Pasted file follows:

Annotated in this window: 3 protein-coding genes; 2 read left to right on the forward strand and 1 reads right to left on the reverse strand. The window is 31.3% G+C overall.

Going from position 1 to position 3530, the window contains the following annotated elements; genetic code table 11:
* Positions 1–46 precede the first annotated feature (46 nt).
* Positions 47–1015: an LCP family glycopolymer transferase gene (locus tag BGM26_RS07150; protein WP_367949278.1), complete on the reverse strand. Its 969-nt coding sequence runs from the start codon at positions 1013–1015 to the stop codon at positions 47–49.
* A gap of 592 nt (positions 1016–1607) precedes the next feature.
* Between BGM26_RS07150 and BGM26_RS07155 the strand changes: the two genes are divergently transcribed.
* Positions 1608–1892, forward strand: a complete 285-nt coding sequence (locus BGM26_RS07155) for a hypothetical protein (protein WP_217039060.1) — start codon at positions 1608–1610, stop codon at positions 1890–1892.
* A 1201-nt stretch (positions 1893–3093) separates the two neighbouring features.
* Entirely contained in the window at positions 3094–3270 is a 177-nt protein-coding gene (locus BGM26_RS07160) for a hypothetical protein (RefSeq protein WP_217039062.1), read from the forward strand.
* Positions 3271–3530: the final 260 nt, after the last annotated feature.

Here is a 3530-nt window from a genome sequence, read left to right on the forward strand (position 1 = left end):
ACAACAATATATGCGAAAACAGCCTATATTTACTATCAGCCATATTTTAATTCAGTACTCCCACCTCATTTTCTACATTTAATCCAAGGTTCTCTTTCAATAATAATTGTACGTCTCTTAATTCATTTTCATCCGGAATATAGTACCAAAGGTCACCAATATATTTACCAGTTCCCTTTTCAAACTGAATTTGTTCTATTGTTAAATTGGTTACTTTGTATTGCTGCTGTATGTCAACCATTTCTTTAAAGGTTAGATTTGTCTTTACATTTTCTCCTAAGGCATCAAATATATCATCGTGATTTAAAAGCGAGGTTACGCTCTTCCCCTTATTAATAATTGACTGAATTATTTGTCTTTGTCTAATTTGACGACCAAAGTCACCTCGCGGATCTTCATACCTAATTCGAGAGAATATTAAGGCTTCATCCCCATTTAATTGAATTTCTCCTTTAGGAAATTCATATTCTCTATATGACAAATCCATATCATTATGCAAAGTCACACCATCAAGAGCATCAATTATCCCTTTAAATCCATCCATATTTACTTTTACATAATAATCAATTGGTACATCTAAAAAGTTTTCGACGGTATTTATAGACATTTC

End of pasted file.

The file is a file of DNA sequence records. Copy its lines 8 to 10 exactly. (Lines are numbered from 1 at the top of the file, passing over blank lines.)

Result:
* A 1201-nt stretch (positions 1893–3093) separates the two neighbouring features.
* Entirely contained in the window at positions 3094–3270 is a 177-nt protein-coding gene (locus BGM26_RS07160) for a hypothetical protein (RefSeq protein WP_217039062.1), read from the forward strand.
* Positions 3271–3530: the final 260 nt, after the last annotated feature.